I remember being aggravated with my father over his loss of hearing. His constant “Huh’s,” “What was that?” and asking people to repeat things got on my nerves. By the time he was seventy, it had become annoying. By the time he was eighty, it was no longer funny to hear him say, “I used to tell people I was getting hard of hearing. Now, I’m just plain deaf.” By the time he was ninety, conversation with him was sometimes not worth the trouble.
During one conversation on the phone, I repeated the same thing, in successively louder tones three times. There was a long pause, and then he said quietly. “I just can’t figure out what you’re saying; I’m going to give the phone to your mother.” In spite of my frustration, I could hear a heavy sadness in his voice.
Until I experienced my own significant degree of hearing loss well before I was sixty years old, I never thought about what he had gone through. Until I myself experienced the isolation, social separation, and some degree of the loss of communication ability, I simply didn’t think about what he had experienced. I didn’t think about it from his perspective because I just didn’t choose to do that. Now that it’s at least eleven years too late to do him any good, I have a much better notion of what Dad’s older years were like.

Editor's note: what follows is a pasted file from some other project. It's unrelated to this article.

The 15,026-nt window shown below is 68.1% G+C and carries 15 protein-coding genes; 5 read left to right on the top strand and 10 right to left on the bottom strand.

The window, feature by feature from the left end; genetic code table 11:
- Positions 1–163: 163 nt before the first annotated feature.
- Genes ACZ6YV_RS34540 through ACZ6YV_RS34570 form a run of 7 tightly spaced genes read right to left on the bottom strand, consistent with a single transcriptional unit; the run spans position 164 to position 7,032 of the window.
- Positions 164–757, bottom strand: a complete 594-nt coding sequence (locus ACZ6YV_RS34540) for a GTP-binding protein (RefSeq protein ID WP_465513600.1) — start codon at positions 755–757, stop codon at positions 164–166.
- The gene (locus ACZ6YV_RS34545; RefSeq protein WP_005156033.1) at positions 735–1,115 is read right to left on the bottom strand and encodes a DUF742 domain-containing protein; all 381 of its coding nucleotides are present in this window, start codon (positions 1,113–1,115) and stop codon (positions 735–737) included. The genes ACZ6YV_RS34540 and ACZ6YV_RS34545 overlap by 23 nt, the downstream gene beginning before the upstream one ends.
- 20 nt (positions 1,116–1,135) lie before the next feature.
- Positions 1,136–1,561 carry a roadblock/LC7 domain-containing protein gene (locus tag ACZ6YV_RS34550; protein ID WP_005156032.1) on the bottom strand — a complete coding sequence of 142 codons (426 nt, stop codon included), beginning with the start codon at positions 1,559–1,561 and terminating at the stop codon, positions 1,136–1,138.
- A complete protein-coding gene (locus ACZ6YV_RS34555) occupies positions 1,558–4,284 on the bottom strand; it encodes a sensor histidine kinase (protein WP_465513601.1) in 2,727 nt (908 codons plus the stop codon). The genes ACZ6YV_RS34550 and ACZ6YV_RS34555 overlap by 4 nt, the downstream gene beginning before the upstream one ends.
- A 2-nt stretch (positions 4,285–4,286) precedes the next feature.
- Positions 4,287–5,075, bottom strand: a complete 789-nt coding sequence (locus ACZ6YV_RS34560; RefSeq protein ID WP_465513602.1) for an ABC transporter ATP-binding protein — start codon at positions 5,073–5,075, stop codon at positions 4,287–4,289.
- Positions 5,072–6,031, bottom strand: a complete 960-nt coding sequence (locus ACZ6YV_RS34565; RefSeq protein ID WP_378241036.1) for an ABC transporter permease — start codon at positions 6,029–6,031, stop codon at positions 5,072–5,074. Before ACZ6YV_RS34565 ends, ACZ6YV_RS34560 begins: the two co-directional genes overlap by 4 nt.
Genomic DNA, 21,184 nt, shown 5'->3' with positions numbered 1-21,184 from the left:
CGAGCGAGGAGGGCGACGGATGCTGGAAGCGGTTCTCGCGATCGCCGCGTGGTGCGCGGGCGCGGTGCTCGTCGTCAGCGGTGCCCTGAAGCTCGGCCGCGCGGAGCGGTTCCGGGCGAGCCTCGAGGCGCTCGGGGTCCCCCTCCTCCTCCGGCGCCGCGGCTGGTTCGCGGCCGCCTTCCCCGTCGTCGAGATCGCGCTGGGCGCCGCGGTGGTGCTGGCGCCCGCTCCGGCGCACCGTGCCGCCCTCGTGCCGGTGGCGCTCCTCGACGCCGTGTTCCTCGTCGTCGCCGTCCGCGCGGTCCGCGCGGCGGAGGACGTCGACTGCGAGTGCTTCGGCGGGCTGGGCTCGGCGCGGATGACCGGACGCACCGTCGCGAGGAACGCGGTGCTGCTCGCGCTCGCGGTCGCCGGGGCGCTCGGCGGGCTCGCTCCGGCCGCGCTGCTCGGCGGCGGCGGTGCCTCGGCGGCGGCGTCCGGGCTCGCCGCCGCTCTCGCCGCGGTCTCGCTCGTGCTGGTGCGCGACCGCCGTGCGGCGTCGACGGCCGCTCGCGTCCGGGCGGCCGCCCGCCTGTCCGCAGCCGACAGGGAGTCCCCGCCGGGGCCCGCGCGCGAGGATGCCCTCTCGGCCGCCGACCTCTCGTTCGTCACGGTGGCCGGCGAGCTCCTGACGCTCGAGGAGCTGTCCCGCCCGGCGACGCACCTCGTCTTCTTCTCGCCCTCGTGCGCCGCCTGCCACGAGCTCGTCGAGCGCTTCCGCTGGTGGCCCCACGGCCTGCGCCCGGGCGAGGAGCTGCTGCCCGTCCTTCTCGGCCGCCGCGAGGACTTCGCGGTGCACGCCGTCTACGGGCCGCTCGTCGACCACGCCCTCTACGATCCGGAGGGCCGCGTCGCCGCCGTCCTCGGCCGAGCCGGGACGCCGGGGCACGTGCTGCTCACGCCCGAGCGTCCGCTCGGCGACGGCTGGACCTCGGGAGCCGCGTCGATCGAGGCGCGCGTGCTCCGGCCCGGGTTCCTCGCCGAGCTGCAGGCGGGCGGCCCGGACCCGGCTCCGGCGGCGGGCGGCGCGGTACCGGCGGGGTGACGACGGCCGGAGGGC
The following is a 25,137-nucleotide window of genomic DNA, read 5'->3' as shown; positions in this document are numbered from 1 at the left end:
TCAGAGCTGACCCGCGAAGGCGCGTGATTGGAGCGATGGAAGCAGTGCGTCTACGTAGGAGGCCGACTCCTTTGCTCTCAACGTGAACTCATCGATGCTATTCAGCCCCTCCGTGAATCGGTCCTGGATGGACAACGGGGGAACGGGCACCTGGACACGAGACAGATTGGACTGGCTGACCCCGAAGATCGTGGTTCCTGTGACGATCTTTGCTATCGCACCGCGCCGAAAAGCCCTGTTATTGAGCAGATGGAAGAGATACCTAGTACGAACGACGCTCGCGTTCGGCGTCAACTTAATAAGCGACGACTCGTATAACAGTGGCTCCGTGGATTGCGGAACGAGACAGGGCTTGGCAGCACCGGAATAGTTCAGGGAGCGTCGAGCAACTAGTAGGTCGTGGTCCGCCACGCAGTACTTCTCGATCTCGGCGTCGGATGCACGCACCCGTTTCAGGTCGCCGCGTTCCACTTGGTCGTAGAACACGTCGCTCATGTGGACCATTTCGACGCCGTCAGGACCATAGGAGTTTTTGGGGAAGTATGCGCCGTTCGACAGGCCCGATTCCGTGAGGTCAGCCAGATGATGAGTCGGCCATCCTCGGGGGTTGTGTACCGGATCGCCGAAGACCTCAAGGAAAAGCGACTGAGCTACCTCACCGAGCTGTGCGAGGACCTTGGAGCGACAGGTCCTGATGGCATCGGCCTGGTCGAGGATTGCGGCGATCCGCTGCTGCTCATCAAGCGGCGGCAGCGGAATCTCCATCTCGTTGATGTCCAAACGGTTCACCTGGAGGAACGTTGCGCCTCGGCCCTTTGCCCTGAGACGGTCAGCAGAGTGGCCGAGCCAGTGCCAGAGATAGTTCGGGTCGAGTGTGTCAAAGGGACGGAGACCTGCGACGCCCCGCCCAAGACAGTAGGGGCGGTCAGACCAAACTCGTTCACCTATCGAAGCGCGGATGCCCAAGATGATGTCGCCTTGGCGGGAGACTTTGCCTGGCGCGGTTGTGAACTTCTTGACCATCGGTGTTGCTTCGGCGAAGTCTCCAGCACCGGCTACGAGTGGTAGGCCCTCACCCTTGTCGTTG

Empathy is not coincidental. It is true that we sometimes have epiphanies that give us wonderful insight into the experiences and situations of others. But ultimately, seeing things from someone else’s perspective is a matter of choice. And I believe that the more frequently we make that choice, the more likely we are to treat others as we would be treated.